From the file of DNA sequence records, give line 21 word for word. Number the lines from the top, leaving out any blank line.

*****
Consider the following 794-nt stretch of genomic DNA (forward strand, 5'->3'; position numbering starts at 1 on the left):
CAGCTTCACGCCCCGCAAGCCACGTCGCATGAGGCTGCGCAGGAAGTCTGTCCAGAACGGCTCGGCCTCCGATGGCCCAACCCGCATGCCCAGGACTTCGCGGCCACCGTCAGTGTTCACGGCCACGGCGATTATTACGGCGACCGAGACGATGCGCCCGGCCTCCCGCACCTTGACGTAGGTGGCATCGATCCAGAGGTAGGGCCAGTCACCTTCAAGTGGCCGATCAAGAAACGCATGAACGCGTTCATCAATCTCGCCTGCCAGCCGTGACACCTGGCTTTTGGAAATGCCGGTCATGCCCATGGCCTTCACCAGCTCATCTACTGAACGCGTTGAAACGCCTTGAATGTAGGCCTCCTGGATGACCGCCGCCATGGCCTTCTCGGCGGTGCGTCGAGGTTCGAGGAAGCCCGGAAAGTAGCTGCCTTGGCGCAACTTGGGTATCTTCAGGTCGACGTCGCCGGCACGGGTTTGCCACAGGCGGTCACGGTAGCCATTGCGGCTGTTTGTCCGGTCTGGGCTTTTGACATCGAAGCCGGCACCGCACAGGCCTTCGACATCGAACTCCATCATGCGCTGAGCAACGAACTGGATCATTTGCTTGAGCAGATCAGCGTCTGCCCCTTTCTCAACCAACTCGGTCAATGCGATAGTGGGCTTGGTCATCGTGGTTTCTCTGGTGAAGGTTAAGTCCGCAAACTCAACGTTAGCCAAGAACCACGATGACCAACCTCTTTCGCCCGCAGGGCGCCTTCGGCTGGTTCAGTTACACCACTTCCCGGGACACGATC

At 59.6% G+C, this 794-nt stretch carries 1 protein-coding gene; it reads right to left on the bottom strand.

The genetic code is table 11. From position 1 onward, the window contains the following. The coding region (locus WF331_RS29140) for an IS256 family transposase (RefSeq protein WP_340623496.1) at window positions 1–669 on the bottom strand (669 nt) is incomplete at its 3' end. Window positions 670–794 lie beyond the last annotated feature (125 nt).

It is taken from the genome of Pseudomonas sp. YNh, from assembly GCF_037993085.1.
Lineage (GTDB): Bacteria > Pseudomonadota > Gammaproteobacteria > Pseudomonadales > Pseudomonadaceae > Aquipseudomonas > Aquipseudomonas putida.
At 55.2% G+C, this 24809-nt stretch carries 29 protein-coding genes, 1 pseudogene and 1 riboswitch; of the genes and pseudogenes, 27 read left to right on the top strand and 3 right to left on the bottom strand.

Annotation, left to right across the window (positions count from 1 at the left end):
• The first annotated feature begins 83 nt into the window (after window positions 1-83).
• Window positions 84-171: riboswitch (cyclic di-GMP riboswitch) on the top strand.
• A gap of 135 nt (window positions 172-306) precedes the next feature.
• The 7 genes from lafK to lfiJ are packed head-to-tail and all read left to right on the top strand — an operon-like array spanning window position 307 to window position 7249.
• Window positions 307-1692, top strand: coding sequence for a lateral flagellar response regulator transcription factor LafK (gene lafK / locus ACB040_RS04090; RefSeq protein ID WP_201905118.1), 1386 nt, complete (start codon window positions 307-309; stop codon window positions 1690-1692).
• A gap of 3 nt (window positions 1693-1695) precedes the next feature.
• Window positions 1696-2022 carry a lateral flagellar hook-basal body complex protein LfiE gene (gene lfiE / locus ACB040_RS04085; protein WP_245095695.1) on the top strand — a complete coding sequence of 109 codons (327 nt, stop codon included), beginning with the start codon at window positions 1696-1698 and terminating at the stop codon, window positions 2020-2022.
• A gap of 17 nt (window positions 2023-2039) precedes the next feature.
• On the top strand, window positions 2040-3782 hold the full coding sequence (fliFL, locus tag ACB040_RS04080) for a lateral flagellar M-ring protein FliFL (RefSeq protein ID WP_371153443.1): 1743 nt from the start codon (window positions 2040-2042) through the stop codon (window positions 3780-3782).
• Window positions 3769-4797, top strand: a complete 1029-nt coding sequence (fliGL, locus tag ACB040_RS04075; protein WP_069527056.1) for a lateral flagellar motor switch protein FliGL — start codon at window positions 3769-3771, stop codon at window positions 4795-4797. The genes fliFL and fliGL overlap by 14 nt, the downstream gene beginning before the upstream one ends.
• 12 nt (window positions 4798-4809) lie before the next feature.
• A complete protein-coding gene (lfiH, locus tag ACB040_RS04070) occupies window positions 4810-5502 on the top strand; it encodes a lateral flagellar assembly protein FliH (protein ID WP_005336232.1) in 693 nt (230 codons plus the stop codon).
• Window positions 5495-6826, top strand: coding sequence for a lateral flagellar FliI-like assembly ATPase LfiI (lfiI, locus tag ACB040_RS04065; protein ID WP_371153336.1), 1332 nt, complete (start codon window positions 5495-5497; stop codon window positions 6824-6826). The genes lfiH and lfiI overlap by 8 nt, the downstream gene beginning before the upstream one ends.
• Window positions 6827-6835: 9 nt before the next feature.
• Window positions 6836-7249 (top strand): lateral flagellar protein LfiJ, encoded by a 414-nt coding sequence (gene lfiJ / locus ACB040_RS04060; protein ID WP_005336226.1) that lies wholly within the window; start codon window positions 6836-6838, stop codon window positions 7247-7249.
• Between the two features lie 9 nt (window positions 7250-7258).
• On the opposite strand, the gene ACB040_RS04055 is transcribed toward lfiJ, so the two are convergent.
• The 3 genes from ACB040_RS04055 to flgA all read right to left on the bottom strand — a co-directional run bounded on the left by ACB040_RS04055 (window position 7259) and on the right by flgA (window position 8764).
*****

• Window positions 5495-6826, top strand: coding sequence for a lateral flagellar FliI-like assembly ATPase LfiI (lfiI, locus tag ACB040_RS04065; protein ID WP_371153336.1), 1332 nt, complete (start codon window positions 5495-5497; stop codon window positions 6824-6826). The genes lfiH and lfiI overlap by 8 nt, the downstream gene beginning before the upstream one ends.